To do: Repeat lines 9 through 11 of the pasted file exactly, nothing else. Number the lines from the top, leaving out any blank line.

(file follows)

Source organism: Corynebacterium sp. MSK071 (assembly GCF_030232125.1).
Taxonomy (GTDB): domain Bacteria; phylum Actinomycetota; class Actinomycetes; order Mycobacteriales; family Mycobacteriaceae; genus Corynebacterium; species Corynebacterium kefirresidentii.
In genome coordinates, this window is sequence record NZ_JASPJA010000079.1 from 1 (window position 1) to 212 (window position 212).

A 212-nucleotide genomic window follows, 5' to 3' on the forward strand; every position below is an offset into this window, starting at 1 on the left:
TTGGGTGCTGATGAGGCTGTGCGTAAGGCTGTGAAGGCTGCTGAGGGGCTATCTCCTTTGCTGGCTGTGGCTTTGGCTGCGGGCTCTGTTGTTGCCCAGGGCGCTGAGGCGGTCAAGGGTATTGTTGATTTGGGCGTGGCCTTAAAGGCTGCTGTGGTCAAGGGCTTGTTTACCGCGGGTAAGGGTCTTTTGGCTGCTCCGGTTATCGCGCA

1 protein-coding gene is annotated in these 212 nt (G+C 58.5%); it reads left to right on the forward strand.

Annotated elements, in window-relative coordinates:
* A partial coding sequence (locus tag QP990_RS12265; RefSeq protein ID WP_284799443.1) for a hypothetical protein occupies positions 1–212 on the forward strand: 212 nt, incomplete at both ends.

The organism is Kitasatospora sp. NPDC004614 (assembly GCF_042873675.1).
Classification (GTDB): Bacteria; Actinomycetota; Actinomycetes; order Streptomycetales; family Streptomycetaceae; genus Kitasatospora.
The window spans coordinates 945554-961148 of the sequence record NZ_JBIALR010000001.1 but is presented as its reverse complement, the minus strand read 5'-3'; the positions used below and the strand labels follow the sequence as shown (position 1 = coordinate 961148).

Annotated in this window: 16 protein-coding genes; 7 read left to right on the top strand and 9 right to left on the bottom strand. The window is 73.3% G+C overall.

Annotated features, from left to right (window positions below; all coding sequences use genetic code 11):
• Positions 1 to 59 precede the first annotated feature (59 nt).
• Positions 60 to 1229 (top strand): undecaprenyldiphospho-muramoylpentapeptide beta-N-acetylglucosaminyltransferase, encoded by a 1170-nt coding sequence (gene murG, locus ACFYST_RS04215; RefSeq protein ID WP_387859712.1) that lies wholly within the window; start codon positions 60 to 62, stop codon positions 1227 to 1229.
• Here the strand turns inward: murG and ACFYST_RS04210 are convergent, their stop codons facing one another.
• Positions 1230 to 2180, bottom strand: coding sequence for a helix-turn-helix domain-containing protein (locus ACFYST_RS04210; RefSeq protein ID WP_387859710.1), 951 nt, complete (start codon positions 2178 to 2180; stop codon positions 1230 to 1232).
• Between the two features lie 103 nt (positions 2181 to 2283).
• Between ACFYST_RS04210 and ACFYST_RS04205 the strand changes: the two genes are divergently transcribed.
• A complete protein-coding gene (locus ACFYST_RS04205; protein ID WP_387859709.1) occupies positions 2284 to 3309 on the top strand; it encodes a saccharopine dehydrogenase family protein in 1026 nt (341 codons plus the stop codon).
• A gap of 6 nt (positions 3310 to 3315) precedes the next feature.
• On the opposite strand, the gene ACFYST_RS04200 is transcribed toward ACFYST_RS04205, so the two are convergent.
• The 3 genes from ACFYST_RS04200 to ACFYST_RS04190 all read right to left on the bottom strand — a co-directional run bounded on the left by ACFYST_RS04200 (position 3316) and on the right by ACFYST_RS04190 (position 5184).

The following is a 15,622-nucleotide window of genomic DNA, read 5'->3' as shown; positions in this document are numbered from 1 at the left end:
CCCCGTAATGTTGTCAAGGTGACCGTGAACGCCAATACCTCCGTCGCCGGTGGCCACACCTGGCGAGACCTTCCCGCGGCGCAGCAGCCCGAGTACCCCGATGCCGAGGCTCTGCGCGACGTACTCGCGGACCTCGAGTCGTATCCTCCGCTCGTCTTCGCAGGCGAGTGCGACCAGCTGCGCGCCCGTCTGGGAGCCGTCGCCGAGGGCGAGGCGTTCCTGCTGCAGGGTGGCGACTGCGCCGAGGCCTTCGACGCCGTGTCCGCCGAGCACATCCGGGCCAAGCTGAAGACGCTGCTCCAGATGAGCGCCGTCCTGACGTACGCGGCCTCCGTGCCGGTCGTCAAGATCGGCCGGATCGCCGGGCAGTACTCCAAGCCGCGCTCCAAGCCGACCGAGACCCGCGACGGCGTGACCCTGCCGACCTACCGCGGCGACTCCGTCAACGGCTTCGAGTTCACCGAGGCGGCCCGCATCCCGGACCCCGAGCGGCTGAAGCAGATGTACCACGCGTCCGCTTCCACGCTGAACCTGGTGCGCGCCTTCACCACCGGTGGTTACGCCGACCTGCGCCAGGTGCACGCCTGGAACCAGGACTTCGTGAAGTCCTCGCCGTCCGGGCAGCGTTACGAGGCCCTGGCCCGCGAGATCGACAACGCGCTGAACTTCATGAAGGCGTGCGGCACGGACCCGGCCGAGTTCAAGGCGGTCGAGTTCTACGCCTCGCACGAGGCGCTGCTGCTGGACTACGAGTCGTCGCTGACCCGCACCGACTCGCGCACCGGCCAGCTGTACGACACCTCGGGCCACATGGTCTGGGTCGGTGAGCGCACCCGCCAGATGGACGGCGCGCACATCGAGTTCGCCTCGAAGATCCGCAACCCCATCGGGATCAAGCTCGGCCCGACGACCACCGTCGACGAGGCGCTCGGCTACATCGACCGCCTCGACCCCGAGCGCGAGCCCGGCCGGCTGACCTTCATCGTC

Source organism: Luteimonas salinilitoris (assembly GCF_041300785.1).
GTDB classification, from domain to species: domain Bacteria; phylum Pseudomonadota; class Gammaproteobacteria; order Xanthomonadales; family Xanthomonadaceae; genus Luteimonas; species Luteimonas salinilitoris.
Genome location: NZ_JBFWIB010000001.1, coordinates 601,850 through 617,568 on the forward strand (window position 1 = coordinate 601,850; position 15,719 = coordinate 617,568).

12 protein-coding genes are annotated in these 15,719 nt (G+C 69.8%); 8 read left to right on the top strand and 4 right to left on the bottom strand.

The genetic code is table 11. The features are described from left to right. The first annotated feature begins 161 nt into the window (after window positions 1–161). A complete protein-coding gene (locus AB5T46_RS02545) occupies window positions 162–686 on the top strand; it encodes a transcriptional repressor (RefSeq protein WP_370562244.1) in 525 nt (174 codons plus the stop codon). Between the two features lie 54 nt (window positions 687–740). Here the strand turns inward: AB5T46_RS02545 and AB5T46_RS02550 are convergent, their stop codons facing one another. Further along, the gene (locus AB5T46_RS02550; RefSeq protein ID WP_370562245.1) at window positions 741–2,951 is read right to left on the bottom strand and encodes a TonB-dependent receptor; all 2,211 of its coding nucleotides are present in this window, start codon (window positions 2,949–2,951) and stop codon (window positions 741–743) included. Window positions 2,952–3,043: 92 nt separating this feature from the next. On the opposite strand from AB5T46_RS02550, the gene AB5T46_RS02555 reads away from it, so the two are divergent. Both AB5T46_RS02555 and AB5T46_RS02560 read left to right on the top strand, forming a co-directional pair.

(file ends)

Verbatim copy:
The organism is Kitasatospora sp. NPDC004614 (assembly GCF_042873675.1).
Classification (GTDB): Bacteria; Actinomycetota; Actinomycetes; order Streptomycetales; family Streptomycetaceae; genus Kitasatospora.
The window spans coordinates 945554-961148 of the sequence record NZ_JBIALR010000001.1 but is presented as its reverse complement, the minus strand read 5'-3'; the positions used below and the strand labels follow the sequence as shown (position 1 = coordinate 961148).